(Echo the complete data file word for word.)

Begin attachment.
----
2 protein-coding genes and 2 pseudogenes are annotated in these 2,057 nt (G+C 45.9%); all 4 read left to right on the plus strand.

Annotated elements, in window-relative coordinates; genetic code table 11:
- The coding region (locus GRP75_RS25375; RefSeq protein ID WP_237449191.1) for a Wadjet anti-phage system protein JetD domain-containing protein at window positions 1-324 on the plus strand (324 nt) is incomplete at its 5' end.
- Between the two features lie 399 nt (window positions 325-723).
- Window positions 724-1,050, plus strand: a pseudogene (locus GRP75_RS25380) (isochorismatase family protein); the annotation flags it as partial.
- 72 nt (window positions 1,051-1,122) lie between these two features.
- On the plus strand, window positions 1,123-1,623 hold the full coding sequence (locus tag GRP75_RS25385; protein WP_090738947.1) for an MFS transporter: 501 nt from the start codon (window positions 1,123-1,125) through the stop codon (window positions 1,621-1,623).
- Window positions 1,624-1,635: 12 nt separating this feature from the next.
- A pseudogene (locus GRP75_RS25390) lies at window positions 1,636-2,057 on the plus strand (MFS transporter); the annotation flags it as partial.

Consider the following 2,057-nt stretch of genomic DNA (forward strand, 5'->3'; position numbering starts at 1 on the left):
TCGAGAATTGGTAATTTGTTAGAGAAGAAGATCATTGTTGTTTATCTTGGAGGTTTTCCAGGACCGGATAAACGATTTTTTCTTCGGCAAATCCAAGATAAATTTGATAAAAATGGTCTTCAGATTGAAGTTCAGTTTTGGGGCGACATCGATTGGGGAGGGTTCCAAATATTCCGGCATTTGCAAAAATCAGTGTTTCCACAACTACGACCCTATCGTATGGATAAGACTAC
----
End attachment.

2 protein-coding genes and 2 pseudogenes are annotated in these 2,057 nt (G+C 45.9%); all 4 read left to right on the plus strand.

Annotated elements, in window-relative coordinates; genetic code table 11:
- The coding region (locus GRP75_RS25375; RefSeq protein ID WP_237449191.1) for a Wadjet anti-phage system protein JetD domain-containing protein at window positions 1-324 on the plus strand (324 nt) is incomplete at its 5' end.
- Between the two features lie 399 nt (window positions 325-723).
- Window positions 724-1,050, plus strand: a pseudogene (locus GRP75_RS25380) (isochorismatase family protein); the annotation flags it as partial.
- 72 nt (window positions 1,051-1,122) lie between these two features.
- On the plus strand, window positions 1,123-1,623 hold the full coding sequence (locus tag GRP75_RS25385; protein WP_090738947.1) for an MFS transporter: 501 nt from the start codon (window positions 1,123-1,125) through the stop codon (window positions 1,621-1,623).
- Window positions 1,624-1,635: 12 nt separating this feature from the next.
- A pseudogene (locus GRP75_RS25390) lies at window positions 1,636-2,057 on the plus strand (MFS transporter); the annotation flags it as partial.

Consider the following 2,057-nt stretch of genomic DNA (forward strand, 5'->3'; position numbering starts at 1 on the left):
TCGAGAATTGGTAATTTGTTAGAGAAGAAGATCATTGTTGTTTATCTTGGAGGTTTTCCAGGACCGGATAAACGATTTTTTCTTCGGCAAATCCAAGATAAATTTGATAAAAATGGTCTTCAGATTGAAGTTCAGTTTTGGGGCGACATCGATTGGGGAGGGTTCCAAATATTCCGGCATTTGCAAAAATCAGTGTTTCCACAACTACGACCCTATCGTATGGATAAGACTAC